It is crucial to be aware of the statute of limitations for fraud claims in New York State, prescribing the last day on which a lawsuit may be filed based on fraud; if you miss that date, it will be impossible for you to pursue your claim in court. Generally, a fraud claim must be filed within six years from the date the fraud was discovered or could have reasonably been discovered. However, it is advisable to consult with an attorney, as there may be exceptions or shorter timeframes depending on the circumstances.
Preventing Fraud in Real Estate Transactions
Prevention is always better than litigation when it comes to fraud in real estate transactions. Here are some practical steps for buyers and sellers to minimize the risk of fraud:
- Due Diligence: Conduct thorough research and inspections of the property, including obtaining professional inspections, reviewing title reports, and verifying the accuracy of information provided by the other party.
- Consult Professionals: Engage reputable real estate agents, attorneys, property inspectors, and mortgage brokers who can guide you through the transaction and help identify potential red flags.
- Documentation: Keep accurate records of all communication, contracts, and disclosures exchanged between parties. Written documentation can be invaluable in case of a dispute.
- Title Insurance: Obtain title insurance, which provides protection against potential title defects or fraudulent transfers.
Fraudulent activities can have devastating effects on buyers and sellers involved in residential real estate transactions. Understanding the basics of fraud claims is crucial for both parties to protect their interests and minimize the risk of falling victim to fraud. By being vigilant, conducting due diligence, and seeking professional advice, buyers and sellers can navigate the real estate market with greater confidence and peace of mind.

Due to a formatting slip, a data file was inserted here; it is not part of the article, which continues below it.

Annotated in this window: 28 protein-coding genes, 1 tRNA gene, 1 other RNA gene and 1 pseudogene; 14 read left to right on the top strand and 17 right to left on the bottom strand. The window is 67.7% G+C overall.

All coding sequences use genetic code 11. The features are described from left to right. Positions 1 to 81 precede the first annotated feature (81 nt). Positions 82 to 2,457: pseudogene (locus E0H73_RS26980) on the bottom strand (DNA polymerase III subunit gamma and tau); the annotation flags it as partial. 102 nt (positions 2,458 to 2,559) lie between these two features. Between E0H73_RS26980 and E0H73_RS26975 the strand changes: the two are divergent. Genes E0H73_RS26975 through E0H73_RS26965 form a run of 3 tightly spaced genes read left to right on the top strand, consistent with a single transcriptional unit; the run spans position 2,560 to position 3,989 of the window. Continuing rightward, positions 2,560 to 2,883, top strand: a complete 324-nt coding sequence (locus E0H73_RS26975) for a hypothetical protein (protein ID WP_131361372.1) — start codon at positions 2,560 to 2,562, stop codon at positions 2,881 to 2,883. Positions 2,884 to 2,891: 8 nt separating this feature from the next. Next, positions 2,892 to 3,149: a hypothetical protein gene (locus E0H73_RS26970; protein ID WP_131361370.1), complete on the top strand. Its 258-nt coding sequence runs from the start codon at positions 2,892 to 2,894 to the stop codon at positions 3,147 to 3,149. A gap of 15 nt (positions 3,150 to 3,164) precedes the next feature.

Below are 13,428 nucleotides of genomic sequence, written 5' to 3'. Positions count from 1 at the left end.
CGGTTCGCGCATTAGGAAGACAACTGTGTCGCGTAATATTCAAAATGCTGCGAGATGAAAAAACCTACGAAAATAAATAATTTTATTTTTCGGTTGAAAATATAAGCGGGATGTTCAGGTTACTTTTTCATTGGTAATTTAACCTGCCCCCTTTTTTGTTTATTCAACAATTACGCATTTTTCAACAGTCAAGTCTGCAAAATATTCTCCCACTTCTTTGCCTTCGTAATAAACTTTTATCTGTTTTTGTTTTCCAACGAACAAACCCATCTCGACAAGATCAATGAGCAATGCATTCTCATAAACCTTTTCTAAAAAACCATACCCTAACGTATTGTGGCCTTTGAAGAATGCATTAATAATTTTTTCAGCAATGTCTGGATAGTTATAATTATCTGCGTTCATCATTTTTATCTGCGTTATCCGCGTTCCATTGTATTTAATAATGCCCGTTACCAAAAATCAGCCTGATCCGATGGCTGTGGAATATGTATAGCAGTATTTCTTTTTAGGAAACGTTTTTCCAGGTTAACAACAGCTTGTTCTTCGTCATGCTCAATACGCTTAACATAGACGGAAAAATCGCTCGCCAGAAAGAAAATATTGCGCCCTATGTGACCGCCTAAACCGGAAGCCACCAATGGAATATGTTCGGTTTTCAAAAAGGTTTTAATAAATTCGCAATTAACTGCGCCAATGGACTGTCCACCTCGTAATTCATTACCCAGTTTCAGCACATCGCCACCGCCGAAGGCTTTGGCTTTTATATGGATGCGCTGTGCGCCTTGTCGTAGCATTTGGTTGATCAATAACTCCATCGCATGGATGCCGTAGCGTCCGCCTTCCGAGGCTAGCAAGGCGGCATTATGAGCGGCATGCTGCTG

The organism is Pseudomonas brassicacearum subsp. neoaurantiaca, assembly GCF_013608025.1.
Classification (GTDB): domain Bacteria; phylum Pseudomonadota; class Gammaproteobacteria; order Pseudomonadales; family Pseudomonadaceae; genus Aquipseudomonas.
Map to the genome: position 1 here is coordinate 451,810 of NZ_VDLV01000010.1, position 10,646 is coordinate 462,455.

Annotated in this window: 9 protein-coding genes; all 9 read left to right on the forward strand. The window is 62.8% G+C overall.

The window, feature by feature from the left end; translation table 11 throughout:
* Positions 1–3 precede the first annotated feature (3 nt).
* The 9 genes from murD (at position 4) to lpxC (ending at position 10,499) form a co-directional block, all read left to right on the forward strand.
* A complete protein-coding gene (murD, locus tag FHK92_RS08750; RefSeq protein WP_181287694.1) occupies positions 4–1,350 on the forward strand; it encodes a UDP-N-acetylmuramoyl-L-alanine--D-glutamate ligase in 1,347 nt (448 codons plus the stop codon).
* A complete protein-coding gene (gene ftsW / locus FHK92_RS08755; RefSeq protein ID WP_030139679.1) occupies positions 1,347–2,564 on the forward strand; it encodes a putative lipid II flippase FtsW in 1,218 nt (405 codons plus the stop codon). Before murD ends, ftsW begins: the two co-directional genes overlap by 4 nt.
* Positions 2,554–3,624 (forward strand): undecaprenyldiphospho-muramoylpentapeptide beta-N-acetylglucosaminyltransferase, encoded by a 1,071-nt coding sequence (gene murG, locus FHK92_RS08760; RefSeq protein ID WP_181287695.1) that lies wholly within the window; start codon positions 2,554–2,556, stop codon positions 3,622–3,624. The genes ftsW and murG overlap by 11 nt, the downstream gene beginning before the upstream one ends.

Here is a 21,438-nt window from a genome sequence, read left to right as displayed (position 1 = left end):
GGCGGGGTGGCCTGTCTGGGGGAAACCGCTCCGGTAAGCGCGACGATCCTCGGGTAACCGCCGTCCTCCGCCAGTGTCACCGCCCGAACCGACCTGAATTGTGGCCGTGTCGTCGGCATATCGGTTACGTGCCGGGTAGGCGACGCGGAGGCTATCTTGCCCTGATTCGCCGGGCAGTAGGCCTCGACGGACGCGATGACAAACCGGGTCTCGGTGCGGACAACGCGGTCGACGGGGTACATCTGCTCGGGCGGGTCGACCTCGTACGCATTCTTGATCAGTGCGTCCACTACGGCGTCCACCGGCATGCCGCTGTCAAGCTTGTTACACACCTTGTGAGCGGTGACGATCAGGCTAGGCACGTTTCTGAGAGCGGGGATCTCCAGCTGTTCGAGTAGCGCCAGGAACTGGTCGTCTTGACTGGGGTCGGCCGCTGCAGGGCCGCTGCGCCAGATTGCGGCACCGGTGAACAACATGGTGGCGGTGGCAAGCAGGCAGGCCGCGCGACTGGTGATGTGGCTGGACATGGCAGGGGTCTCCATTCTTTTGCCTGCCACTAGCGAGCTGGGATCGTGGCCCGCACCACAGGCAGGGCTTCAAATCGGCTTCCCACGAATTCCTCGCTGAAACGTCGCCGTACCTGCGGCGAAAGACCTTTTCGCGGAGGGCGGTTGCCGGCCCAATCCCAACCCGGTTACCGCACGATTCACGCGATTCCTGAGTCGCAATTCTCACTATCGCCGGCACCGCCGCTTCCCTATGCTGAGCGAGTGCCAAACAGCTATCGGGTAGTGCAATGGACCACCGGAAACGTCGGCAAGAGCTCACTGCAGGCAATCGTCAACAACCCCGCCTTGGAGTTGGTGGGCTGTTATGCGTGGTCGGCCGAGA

If you believe you are a victim of fraud or have been accused of fraud regarding a real estate transaction, please contact Peter J. Gregory at (585) 512-3506 or firstname.lastname@example.org to review your options.
This publication is intended as an information source for clients, prospective clients, and colleagues and constitutes attorney advertising. The content should not be considered legal advice and readers should not act upon information in this publication without individualized professional counsel.
McConville Considine Cooman & Morin, P.C. is a full-service law firm based in Rochester, New York, providing high-quality legal services to businesses and individuals since 1979. With over a dozen attorneys and a full paralegal support staff, the firm is well-positioned to right-size services tailored to each client. We are large enough to provide expertise in a broad range of practice areas, yet small enough to devote prompt, personal attention to our clients.
We represent a diverse range of clients located throughout New York State and New England. They include individuals, numerous manufacturing and service industry businesses, local governments, and health care professionals, provider groups, facilities and associations. We also serve as local counsel to out-of-state clients and their attorneys who have litigation pending in Western New York courts. For more information, please contact us at 585.546.2500.